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A sign at Lake Anne Plaza explains Reston’s origins as a planned community (staff photo by Angela Woolsey)

Fairfax County staff have released their final word on a draft version of the Reston Comprehensive Plan, a guiding document for holistic community planning that was last updated in 2015.

Released yesterday (Wednesday), the staff report shortens and tweaks the first version of the plan, which was developed by a Reston Comprehensive Plan task force, a 31-member group convened by Hunter Mill District Supervisor Walter Alcorn in 2020.

In response to concerns raised by the Fairfax County Board of Supervisors, staff’s recommendations for the plan tighten prescriptive policy language in the first proposal and condense several separate sections into one chapter on planning for the new town of Reston.

“This chapter of the proposed plan does not break new policy ground, nor is it prescriptive,” the report states.

In the report, staff noted that their version of the plan aims to maintain the existing residential densities in Reston’s village centers, removing the option of housing in non-residential portions. Any changes would require another amendment to the plan.

The proposal also aims to preserve existing market and affordable housing in Reston — although that language is an encouragement, rather than a mandate.

The idea of biophilia — a designation given to communities that protect and cultivate nature while creating deep connections with the natural world — is also emphasized in future planning and development in Reston.

As alluded to during previous discussions in April, the latest plan includes a chapter called “Planning a New Town” that combines the principles of equity, community health and economic development under an umbrella chapter instead of separate ones.

“I am looking forward to reviewing the staff report to ensure that it includes the essence of goals from that Board Matter three years ago. Last updated in 2015, the Reston Comprehensive Plan is the guiding document for land use and development decisions in Reston,” Alcorn wrote in his weekly newsletter to constituents.

The task force’s initial version drew consternation from the board, which saw it as overtly prescriptive and an overstep of what the county can require by law. The board also worried it would set a precedent of establishing separate principles of community health and equity for one community within the county.

The staff’s version of the report also departs from the task force’s version on several key points.

The task force sought to remove an exemption in the plan that removed ground-level retail located in office, hotel and residential buildings from calculations when determining how much a developer should pay into the county’s housing trust fund. Read More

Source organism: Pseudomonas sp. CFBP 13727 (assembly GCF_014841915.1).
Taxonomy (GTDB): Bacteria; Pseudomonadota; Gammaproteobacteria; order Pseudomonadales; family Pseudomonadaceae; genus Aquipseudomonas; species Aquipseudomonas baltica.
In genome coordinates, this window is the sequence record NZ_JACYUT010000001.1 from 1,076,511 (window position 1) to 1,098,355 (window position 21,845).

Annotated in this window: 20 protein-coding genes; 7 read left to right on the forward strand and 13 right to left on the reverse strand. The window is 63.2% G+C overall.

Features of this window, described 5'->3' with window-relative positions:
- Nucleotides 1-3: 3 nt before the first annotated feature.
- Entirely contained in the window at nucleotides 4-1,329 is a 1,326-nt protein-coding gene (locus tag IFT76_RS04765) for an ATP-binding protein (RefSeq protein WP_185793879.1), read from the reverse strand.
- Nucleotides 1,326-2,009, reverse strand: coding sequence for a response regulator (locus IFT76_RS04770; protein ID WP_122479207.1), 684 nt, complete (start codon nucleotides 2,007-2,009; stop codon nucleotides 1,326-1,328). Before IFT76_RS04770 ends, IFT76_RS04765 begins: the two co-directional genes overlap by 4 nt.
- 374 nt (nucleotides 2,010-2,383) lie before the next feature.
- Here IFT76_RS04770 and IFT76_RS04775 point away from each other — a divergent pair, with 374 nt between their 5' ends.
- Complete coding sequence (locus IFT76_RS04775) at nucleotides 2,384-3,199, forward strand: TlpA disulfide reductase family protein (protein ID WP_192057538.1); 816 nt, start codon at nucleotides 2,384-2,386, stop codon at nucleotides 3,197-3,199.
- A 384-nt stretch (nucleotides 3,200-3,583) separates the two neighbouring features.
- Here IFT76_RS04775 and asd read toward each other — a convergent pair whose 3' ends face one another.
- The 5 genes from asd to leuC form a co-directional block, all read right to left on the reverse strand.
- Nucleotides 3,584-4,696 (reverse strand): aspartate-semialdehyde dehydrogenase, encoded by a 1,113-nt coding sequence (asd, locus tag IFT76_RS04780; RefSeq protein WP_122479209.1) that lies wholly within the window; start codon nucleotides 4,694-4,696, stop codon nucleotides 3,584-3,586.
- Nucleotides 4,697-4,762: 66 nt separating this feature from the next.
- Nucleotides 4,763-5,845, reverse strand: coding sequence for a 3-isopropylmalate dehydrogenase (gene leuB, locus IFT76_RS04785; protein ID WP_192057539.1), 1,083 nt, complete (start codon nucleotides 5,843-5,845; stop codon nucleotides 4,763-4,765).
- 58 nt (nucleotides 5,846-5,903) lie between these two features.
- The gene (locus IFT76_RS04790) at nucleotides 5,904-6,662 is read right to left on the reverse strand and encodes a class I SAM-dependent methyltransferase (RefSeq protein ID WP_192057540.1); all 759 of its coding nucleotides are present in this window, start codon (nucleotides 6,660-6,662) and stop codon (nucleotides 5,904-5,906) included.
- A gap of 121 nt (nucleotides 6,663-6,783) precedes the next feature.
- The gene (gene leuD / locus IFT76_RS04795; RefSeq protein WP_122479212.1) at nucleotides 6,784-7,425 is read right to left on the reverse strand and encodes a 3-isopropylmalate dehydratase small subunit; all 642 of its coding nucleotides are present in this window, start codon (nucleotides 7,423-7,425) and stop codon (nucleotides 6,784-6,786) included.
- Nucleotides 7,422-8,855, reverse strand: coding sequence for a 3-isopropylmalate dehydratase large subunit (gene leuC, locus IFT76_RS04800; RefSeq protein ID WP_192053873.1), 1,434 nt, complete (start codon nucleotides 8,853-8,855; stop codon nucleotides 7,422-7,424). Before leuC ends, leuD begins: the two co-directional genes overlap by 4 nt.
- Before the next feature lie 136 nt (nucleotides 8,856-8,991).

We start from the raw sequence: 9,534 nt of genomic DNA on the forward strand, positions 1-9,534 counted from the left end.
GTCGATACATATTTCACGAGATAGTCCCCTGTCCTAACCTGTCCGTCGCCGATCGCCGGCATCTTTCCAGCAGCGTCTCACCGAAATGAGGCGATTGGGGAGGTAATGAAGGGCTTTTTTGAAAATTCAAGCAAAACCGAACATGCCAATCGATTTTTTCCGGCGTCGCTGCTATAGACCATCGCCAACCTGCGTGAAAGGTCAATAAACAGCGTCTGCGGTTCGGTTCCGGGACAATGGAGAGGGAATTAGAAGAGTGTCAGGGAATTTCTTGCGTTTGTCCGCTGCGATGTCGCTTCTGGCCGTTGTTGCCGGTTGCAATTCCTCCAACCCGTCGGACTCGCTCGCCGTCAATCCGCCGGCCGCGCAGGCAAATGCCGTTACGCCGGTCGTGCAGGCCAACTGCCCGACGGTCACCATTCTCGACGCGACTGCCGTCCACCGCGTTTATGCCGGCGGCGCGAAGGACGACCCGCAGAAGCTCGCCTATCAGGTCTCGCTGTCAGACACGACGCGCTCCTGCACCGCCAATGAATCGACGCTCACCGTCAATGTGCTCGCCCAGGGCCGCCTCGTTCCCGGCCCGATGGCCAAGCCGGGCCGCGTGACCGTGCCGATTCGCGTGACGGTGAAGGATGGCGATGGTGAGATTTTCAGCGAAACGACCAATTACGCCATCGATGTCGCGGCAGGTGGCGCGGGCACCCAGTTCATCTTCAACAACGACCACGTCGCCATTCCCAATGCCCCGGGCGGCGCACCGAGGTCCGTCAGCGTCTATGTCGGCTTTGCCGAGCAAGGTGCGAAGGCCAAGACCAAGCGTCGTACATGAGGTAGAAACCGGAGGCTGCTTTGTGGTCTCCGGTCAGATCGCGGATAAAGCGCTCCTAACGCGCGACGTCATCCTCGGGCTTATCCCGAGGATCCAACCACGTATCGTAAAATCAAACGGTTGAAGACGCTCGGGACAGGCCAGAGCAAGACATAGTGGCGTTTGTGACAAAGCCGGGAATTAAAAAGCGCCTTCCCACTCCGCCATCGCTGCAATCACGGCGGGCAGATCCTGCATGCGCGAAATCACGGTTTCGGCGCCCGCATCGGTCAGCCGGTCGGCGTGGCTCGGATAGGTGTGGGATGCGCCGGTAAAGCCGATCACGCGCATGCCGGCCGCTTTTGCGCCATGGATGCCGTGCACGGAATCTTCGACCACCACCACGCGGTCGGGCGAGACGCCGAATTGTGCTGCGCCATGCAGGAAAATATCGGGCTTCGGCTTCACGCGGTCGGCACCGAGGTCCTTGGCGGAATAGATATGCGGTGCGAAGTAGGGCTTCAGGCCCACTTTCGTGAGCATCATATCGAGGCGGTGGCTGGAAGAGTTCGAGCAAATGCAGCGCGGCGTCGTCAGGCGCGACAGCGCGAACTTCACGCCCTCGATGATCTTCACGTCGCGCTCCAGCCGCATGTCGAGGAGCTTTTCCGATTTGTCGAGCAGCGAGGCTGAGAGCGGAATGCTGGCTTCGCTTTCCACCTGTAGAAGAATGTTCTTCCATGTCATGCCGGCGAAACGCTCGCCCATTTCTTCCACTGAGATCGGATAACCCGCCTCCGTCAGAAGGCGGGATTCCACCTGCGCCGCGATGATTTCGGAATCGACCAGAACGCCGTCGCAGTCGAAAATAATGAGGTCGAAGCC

Reston Town Center Metro station (staff photo by Jay Westcott)

The most recent update of Reston’s draft comprehensive plan got a kudos from the Fairfax County Board of Supervisors earlier this week.

At a land use policy committee meeting yesterday (Tuesday), board members said the latest version of the plan — which has been under the pen for nearly two years — averts the prescriptive policy language put in place by a community task force that created the first draft of the new plan roughly two years ago.

An official staff report is expected next month, followed by a June 14 Fairfax County Planning Commission public hearing and a board public hearing on July 11.

As discussed last month by the planning commission, the latest version by county staff focuses on supporting guidance in existing county policies, avoiding language that could be seen as establishing new policies.

New planning principles of equity, community health and economic development were consolidated into a chapter on the “new town” of Reston instead of getting separate chapters.

Franconia Supervisor Supervisor Rodney Lusk said he was particularly pleased with the guidance on economic development for Reston, which says support for housing, businesses, education and access to Metro’s Silver Line stations is key to maintaining the area’s “unique community and business climate.”

But Dranesville District Supervisor John Foust said he was unsure if there was anything particularly unique about Reston that warranted guidance.

“I’m not sure why Reston feels like it has to take a position on that. It doesn’t seem to be anything particularly unique,” Foust said.

He added that economic development guidance for a particular area could open up other area plans to similar updates when the guidance should simply be applied countywide.

Hunter Mill District Supervisor Walter Alcorn, who initiated the review and held dozens of meetings with the community task force, said he wouldn’t support the new plan if he didn’t feel it was an improvement over Reston’s current plan.

Alcorn also asked staff to create a chart that depicts significant issues and concerns.

“Overall, I want to make sure we balance this in the right way, because I don’t want to dumb down Reston’s comprehensive plan,” Alcorn said.

County staff noted that they tightened up language in the task force’s version of the plan.

Providence District Supervisor Dahlia Palchik said she was pleased the new plan is now “going in the right direction.”

“This is in a much better place,” she said.


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